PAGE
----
In rare cases, a concussion causes severe injury that warrants surgery. The most common procedures repair skull fractures, remove blood clots, stop bleeding within the brain, or open a window in the skull to relieve building pressure.

Reach Out to Neurodiagnostics Medical P.C. for Concussion Treatment

If you’re experiencing headaches after a car accident, you’ll want the best concussion doctor you can find. Neurodiagnostics Medical P.C. employs many of the best doctors on the Eastern seaboard to help keep you safe and heal faster after a brain injury. 

Book an appointment without delay by calling (347) 602-9530. Our doctors accept most insurance plans, including workers’ compensation, no-fault, and PIP (personal injury protection). Same-day appointments may be available.

FAQs About Concussions and Treatment

Here are the answers to the most common questions about nerve pain and treatment.

How Can I Avoid a Concussion?

You can greatly reduce the likelihood of experiencing a concussion by practicing the following preventive methods:

  • Safely participate in sports by following all safety regulations and wearing proper equipment.
  • Always wear your seatbelt.
  • Avoid trips, falls, and slips in your home by keeping it clean and well-lit.
  • Exercise regularly to improve balance and coordination.

Are There Lasting Complications From a Concussion?

You may experience lasting complications if you delay treatment or if the injury is severe. Potential complications include:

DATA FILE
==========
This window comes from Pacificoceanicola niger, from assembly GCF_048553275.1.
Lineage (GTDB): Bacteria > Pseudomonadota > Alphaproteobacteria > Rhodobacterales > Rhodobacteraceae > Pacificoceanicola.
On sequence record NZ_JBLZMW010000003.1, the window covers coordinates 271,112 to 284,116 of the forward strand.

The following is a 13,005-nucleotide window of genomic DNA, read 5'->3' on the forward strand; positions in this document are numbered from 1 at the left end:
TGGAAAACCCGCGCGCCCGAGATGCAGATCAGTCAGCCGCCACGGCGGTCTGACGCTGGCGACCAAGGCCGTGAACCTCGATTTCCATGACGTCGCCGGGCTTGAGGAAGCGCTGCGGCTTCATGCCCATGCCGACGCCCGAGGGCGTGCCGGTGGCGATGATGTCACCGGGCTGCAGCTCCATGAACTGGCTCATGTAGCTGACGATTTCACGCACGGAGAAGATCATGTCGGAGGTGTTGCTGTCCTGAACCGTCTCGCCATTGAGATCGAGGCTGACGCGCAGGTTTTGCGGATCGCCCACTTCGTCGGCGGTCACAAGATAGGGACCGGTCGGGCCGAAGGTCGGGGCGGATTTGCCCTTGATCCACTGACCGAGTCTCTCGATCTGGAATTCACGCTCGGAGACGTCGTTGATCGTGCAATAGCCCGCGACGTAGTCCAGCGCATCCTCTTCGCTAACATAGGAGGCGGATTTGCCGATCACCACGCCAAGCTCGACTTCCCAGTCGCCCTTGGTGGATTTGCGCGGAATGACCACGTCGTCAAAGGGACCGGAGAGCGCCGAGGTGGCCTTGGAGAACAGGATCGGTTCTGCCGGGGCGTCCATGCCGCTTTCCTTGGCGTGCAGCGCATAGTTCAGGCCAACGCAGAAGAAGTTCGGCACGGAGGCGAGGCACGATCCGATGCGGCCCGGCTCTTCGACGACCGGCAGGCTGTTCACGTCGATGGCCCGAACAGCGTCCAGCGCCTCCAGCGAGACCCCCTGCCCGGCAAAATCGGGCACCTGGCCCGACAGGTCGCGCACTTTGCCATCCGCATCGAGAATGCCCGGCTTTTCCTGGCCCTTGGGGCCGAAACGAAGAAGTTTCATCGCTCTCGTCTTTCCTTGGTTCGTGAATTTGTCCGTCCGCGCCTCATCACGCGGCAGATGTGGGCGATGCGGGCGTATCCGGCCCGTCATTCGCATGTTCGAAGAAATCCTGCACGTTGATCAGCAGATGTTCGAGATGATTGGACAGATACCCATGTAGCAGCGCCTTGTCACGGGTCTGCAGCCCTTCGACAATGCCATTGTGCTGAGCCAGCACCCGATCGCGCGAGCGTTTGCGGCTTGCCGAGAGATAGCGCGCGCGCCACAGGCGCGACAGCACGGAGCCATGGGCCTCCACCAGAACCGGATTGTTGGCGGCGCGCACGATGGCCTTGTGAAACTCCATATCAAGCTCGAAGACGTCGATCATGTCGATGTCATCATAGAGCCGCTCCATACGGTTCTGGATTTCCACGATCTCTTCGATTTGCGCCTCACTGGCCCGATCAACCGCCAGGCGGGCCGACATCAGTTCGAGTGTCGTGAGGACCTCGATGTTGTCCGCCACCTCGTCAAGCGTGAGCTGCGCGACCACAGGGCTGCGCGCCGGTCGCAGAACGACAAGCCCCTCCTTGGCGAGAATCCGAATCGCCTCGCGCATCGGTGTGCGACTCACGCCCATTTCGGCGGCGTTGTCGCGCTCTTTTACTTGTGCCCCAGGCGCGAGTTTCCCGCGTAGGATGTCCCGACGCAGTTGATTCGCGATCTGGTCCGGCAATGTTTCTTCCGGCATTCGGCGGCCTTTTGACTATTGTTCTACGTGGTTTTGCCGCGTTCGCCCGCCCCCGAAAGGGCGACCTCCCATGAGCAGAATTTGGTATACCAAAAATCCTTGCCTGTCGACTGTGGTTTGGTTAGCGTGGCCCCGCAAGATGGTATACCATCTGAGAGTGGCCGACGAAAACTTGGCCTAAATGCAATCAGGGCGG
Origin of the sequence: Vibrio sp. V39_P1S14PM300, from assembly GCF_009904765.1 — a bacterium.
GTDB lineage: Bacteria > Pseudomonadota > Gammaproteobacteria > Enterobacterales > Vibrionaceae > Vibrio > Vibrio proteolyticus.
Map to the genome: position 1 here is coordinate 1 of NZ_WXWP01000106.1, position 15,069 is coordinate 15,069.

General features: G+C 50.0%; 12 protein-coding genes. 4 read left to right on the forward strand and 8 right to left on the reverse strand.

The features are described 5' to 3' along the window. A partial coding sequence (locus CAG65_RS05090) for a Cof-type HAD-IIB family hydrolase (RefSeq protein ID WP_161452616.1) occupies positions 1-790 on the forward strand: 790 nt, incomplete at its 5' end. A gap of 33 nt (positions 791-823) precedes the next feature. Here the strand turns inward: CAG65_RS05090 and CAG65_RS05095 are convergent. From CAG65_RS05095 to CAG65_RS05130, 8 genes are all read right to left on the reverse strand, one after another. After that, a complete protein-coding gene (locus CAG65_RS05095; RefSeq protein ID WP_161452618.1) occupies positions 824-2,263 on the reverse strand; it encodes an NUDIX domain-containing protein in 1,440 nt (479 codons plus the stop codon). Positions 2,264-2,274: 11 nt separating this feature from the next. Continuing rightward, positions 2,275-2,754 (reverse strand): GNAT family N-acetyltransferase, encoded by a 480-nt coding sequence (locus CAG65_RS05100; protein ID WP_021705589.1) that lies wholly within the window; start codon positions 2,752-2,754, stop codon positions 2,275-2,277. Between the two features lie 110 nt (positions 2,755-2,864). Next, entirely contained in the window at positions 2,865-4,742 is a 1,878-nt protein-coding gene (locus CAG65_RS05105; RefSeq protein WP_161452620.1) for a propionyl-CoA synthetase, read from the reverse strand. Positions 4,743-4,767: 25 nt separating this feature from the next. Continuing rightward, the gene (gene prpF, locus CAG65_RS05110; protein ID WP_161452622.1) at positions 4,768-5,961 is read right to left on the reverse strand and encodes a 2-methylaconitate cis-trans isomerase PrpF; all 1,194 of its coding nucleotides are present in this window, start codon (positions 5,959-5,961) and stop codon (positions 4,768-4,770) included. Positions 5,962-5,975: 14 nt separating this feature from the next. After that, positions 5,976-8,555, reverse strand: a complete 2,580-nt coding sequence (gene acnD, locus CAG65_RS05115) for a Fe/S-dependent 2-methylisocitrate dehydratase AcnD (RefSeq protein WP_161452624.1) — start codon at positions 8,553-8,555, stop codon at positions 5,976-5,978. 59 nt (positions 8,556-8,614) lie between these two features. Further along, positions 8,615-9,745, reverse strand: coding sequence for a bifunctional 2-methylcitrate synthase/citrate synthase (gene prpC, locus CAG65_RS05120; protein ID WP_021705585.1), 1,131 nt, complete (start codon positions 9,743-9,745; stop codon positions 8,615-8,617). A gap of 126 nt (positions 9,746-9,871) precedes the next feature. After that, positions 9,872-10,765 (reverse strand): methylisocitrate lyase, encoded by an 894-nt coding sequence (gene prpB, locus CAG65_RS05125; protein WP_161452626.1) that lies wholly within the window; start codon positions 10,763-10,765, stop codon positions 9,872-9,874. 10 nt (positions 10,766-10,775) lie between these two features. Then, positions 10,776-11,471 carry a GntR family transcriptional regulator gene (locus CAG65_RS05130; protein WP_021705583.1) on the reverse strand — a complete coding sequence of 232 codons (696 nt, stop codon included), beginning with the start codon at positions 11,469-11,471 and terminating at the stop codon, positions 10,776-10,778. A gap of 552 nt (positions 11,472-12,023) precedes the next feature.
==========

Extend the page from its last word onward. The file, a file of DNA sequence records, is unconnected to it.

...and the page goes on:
• Prolonged difficulty with memory and concentration 
  • Sleep issues, including difficulty falling or staying asleep or prolonged fatigue
  • Significant mood and personality changes, especially irritability.
  • Long-lasting issues with balance 
  • Sensitivity to noise and light
  • Changes to your senses, particularly taste and smell
  • Mental health conditions such as depression and anxiety

Can I Treat a Concussion at Home?

You can manage your concussion treatment at home when the doctor determines your concussion isn’t severe. After you experience a minor concussion, practice the following:

  • Participate in cardio exercise at least 30 minutes a day as you’re able. Avoid any activities that could jostle your head.
  • Reduce your workload, then increase it gradually.
  • Limit your exposure to screens.
  • Practice stress-reducing activities like yoga and meditation.